Education in the School of Dreams: Travelogues and Early Nonfiction Film (Durham, NC: Duke University Press, 2013)
In the earliest years of cinema, travelogues were a staple of film programs in commercial motion picture theaters. These short films, also known as “scenics,” depicted tourist destinations and exotic landscapes otherwise inaccessible to most viewers. Scenics were so popular that they were briefly touted as the future of film. But despite their pervasiveness during the early 20th century, travelogues have been overlooked by film historians and critics. Education in the School of Dreams recovers this lost archive, analyzing travelogues and other nonfiction films exhibited in the United States between 1907 and 1915. As a form of instructive entertainment, these technological moving landscapes were both formulaic and also wondrous and dreamlike. Early travelogue films offered visions of American culture, imperialism, and modernity, both producing and disrupting the spectator’s complacency about her place in the world.
EDITED JOURNAL ISSUES and DOSSIERS
Special issue on Media and the Environment, Feminist Media Histories 6:2 (Spring 2020).
Table of Contents
Co-edited with Graig Uhlin, “In Focus” dossier on Film and Media Studies in the Anthropocene, Journal of Cinema and Media Studies 58:2 (Winter 2019): 142-146.
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“Scenes of Destruction and Beauty: Sponsored Film, Women Reformers, and the Save-the-Redwoods League,” Feminist Media Histories 9:2 (Spring 2023): 43-75.
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“Highroads and Skyroads: Mountain Roadbuilding in U.S. Government Films of the 1920s and ’30s,” New Review of Film and Television Studies 21:1 (Spring 2023): 19-37.
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“An Anthropocene Viewing Condition,” Representations 157 (Winter 2022): 17-40.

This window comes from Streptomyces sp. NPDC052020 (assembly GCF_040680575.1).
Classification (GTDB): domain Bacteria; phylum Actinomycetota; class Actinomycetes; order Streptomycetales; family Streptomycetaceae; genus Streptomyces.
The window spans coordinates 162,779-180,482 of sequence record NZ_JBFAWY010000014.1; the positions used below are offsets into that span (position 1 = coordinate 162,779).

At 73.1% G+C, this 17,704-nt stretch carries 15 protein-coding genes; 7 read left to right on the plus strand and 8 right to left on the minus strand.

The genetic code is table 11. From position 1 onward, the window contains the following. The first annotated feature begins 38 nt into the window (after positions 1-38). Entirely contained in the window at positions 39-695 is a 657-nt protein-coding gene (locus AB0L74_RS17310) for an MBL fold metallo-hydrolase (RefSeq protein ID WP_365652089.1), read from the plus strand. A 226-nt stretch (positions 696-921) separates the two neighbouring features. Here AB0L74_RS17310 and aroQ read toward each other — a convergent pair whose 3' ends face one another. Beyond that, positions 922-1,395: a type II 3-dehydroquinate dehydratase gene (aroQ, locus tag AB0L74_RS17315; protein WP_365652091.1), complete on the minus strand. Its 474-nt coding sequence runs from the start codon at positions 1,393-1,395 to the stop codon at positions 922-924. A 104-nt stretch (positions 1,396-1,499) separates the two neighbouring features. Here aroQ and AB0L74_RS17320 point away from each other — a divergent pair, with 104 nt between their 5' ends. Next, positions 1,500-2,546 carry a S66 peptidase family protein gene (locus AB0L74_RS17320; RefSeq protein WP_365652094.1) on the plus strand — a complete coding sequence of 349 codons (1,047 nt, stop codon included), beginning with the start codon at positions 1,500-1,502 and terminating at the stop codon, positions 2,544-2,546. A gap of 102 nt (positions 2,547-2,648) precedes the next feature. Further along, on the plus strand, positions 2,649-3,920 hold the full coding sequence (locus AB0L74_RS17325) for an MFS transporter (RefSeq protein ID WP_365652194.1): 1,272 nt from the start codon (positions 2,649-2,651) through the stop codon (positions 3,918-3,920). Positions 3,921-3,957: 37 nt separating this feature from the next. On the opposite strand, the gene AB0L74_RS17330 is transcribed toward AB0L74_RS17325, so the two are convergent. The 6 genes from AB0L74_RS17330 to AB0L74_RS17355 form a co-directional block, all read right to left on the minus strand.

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“Barbara Hammer’s Jane Brakhage: Nature, Feminism, and 1970s Experimental Film,” Feminist Media Histories 6:2 (Spring 2020): 67-94.
“Ecodiegesis: The Scenography of Nature on Screen,” Journal of Cinema and Media Studies 58:2 (Winter 2019): 162-168.
“The Art and Commerce of Nineteenth Century Visual Education: The Historiscope and the Milton Bradley Company,” Getty Research Journal, no. 6 (2014): 175-184.
Co-authored with Dino Everett, “When Film Went to College: A Brief History of the USC Hugh M. Hefner Moving Image Archive,” The Moving Image 13:1 (2013): 33-65.
“The Front Lawn of Heaven: Landscape in Hollywood Melodrama Circa 1945,” Camera Obscura 74 (Fall 2010): 118-159.
CHAPTERS IN EDITED COLLECTIONS
“Cinema, Nature, and Endangerment,’” in Ends of Cinema, ed. Richard Grusin and Jocelyn Szczepaniak-Gillece (Minneapolis: University of Minnesota Press, 2020), pp. 53-78.
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“The Silent Screen: 1895-1927,’” in Hollywood on Location: An Industry History, ed. Josh Gleich and Lawrence Webb (Rutgers University Press, 2019), pp. 16-44.
“Rough Seas: The Blue Waters of Early Nonfiction Film,” in The Colour Fantastic, ed. Giovanna Fossati and Joshua Yumibe (Amsterdam University Press, 2018), pp. 75-91.
“Technologies of Place in the Early Sound Newsreel: The Aerial View,” in Rediscovering U.S. Newsfilm: Cinema, Television, and the Archive, ed. Mark Garrett Cooper, Sara Beth Levavy, Ross Melnick, and Mark Williams (Columbia University Press, 2018), pp. 155-172.
“Green Porno and the Sex Life of Animals in the Digital Age,” in The Routledge Companion to Cinema and Gender, ed. Kristin Hole, Dijana Jelača, E. Ann Kaplan, Patrice Petro (New York: Routledge, 2017), pp. 427-436.
“The Life Cycle of an Analog Medium: Tacita Dean’s FILM,” in New Silent Cinema, ed. Paul Flaig and Katherine Groo (London: Routledge, 2015), pp. 286-314.
“Workers Leaving the Factory: Witnessing Labor in the Digital Age,” in The Oxford Handbook of Sound and Image in Digital Media, ed. Amy Herzog, Carol Vernallis, and John Richardson (London: Oxford University Press, 2013), pp. 596-617.
“Glimpses of Animal Life: Nature Films and the Emergence of Classroom Cinema,” in Learning with the Lights Off: Educational Film in the United States, ed. Devin Orgeron, Marsha Orgeron, and Dan Streible (London: Oxford University Press, 2012), pp. 145-167.
“Animals in Film and Media,” in Oxford Bibliographies in Cinema and Media Studies, ed. Krin Gabbard (New York: Oxford University Press, 2013).
“‘The Knowledge Which Comes in Pictures’: Educational Films and Early Cinema Audiences,” in A Companion to Early Cinema, ed. André Gaudreault, Nicolas Dulac, and Santiago Hidalgo (Malden, MA: Wiley-Blackwell Publishing, 2012), pp. 277-297.